Content provided by Grant Engelbart, CFA, CLS Portfolio Manager
As the market has seemingly put the Greek crisis behind it for a couple of weeks, I might as well bring it back up! The media certainly hasn’t let it go. Financial news is still enamored with Greece.
The country, whose economy is the size of Connecticut’s, has been battling austerity and an economic depression to remain a member of the Eurozone. The impact on the Greek economy and stock market has been substantial. Over the past five years (since the “beginning” of the Greek crisis) Greek stocks have dropped 80%, and the economy has contracted in four out of the past five years. However, what does it matter to the rest of the world? Previous commentary has focused on the size of the Greek economy and stock market (the Greek stock market is smaller than Bed, Bath, and Beyond’s market cap, for instance) and its actual impact on the world. It may seem too simplistic, but it isn’t – the global stock market has returned 67% over the past five years, and isn’t that what really matters? Eurozone stocks, which would likely be most impacted by the crisis, have actually outperformed the global market in local currency terms.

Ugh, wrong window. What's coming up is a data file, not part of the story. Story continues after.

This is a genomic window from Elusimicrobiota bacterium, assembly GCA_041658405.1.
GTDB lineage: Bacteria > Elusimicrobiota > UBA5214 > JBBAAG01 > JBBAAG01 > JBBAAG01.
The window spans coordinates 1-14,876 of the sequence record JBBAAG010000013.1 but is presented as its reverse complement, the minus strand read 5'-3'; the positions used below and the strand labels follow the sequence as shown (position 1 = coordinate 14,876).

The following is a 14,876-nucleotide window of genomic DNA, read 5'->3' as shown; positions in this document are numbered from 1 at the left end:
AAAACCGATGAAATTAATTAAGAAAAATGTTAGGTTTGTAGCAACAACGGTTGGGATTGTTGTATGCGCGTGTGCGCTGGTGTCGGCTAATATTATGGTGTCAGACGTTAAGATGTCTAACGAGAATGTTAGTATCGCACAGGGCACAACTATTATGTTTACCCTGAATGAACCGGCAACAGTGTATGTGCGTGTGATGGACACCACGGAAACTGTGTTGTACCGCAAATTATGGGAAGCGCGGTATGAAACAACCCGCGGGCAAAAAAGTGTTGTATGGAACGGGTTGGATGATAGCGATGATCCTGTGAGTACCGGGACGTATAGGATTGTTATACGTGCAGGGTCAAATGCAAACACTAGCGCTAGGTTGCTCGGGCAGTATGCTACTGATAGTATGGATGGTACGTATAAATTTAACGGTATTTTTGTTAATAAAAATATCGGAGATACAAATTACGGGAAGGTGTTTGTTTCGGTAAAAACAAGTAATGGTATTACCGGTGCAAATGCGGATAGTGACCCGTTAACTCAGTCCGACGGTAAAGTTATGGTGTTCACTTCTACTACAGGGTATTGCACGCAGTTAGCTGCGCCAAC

Focusing on the long term and ignoring the noise simply can’t be emphasized enough. Think of the wall of worry we’ve climbed the past several years– Russia, Ebola, China, Iran– and many of these issues are likely a much bigger deal than Greece. There will always be issues and crises around the world, but stick with your plan and ignore the (Gr)exhausting media.